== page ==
Suicide and Sex deficit in Japan (Blogs From a Jamaican Living in Asia)

Suicide is so bad in Japan that a group had to come together to help prevent it…Anti suicide site raises yen with clicks:

A private group launched a suicide-prevention Web site to raise funds to combat the social scourge.
The site, Joining Efforts to Prevent Suicides with a Click ( www.inochinobokin.jp/ ), allows each visitor to make one click a day, which triggers a ¥1 donation to a volunteer group that is trying to reduce suicides in Japan, according to Stop!
The Suicide Conference, an organization set up by four media and consulting companies.
When the number of clicks reaches a certain level, Home-One Law Office, which helps people in debt, will donate the yen equivalent to the Federation of Inochi No Denwa Inc., which offers round-the-clock suicide counseling services.
Why do Japanese people like to commit suicide?
With more than 30,000 people in Japan taking their lives each year for the past 11 years, the conference said it hopes to raise public awareness through the Web site.

http://search.japantimes.co.jp/mail/nn20091211b2.html

Sex Deficit in Japan

  

From an economist’s point of view, the rallying cry to cure Japan’s ills the pa st two decades has often been, “Spend, Japan, spend!” From a demographer’s point of view, the cry is more: “Procreate, Japan, procreate!” A survey last week underscores the growing problems of the latter point. The number of single men has reached a record high in the aging nation of 127 million, according to a survey by the National Institute of Population and Social Security Research. The number of single men aged 18 to 34 rose 9.2% from the previous survey in 2005.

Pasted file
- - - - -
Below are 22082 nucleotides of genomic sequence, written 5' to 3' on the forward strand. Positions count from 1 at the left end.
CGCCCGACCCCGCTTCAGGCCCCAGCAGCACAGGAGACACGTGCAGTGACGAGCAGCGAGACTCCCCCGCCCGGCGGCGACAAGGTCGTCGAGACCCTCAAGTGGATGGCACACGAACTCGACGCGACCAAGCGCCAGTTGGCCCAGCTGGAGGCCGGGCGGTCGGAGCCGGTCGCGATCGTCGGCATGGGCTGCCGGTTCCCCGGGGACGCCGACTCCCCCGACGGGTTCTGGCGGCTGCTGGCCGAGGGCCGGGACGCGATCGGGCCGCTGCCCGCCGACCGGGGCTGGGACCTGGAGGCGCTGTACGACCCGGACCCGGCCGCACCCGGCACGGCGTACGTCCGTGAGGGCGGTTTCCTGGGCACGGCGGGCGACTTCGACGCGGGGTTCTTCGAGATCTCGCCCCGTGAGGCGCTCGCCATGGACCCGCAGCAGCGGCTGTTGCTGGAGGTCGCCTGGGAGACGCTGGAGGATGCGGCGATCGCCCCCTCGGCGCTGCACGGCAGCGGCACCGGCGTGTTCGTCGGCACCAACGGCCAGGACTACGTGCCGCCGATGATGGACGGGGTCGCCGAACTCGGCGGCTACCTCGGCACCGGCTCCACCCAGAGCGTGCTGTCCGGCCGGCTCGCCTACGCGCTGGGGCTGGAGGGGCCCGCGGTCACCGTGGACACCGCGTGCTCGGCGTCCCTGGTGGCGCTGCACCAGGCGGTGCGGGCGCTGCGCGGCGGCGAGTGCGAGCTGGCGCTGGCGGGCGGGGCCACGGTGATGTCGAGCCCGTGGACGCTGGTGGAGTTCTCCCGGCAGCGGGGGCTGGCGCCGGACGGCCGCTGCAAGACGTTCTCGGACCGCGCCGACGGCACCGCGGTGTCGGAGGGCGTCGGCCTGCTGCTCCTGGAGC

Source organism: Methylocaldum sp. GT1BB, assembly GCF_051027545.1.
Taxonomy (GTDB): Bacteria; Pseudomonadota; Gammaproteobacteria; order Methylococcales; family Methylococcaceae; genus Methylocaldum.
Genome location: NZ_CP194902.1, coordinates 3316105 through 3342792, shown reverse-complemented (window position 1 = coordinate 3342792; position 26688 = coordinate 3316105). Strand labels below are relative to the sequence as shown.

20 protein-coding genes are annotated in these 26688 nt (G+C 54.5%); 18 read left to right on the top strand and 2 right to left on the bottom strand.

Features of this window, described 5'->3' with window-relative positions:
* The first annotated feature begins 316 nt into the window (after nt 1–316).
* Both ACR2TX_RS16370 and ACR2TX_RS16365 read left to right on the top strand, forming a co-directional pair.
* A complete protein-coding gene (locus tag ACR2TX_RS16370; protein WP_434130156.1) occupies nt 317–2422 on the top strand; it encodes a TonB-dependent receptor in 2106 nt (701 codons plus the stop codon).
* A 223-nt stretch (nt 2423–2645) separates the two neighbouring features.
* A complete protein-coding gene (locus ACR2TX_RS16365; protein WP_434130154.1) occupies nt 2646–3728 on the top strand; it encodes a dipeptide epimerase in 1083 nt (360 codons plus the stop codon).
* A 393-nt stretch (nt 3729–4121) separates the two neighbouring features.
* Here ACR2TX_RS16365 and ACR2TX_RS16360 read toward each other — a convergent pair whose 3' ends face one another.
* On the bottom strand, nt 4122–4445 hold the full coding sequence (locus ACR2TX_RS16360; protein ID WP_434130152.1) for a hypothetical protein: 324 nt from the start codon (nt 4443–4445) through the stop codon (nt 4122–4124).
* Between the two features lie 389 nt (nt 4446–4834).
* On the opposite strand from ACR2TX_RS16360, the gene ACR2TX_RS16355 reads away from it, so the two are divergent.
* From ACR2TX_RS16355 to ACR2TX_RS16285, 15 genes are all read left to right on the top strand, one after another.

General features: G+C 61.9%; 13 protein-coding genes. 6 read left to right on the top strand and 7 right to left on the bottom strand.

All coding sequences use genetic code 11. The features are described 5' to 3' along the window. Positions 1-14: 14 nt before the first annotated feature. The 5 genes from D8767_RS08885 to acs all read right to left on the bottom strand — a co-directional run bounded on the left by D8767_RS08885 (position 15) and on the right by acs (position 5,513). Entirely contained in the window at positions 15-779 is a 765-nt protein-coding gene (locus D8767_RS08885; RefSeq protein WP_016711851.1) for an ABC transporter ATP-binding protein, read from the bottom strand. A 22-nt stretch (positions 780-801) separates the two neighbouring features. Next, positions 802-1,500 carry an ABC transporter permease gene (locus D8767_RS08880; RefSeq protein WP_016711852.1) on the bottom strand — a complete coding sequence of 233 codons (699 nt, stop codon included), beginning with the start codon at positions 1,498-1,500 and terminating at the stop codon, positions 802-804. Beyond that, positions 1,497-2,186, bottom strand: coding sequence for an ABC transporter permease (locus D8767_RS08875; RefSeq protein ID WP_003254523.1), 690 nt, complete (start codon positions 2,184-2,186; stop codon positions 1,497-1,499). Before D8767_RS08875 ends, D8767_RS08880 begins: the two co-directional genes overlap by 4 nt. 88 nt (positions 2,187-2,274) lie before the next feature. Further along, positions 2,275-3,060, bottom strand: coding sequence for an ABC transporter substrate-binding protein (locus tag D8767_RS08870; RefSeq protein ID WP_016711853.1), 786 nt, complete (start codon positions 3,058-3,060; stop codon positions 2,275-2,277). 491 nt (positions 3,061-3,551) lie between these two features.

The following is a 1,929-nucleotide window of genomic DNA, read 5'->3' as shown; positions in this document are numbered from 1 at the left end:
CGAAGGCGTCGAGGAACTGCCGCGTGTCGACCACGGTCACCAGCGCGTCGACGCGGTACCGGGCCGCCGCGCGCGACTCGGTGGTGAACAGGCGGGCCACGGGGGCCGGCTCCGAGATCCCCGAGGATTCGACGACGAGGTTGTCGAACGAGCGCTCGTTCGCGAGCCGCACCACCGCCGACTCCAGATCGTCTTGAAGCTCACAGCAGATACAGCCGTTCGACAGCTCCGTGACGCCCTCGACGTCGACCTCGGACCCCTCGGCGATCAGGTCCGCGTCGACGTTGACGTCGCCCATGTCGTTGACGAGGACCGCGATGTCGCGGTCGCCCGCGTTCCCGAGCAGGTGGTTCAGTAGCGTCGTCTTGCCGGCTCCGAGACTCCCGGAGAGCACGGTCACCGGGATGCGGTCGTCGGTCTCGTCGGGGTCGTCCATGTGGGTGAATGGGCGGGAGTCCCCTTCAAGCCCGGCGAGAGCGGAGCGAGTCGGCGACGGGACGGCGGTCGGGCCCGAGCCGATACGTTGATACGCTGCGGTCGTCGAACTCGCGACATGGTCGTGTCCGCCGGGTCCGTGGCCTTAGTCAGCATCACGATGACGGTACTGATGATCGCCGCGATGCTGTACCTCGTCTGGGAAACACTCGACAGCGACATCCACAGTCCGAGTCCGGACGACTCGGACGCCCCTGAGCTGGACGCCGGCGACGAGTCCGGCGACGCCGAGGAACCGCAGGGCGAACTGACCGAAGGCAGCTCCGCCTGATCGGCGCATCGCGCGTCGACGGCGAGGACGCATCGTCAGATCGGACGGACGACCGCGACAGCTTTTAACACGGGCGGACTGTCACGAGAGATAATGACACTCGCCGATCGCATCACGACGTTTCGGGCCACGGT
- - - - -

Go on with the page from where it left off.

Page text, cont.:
About 61% of unmarried adult men don’t have a girlfriend, while half the adult women surveyed don’t have a husband or a boyfriend. Worse still, 45% of the men and women who don’t have a girlfriend/boyfriend/spouse are not interested in finding one, either. One in four unmarried men and women in their late 30s have never had sex, the survey found.

A vast majority of the single men and women surveyed – 86% and 89%, respectively – say they one day want to tie the knot. The largest roadblock, according to the survey authors, is financial concerns – more than 40% of the singletons surveyed said money worries are a top reason they don’t marry. But is that really the case? In the survey, 90% of unmarried young Japanese women preferred to stay single. That compares to a study earlier this year by Japan Family Planning Association that showed 36% of males aged 16 to 19 were “indifferent or averse” toward having sex, a 19% increase from a 2008 survey. Meanwhile, 59% of teenage females surveyed said they weren’t interested in sex, a nearly 12% increase in two years.

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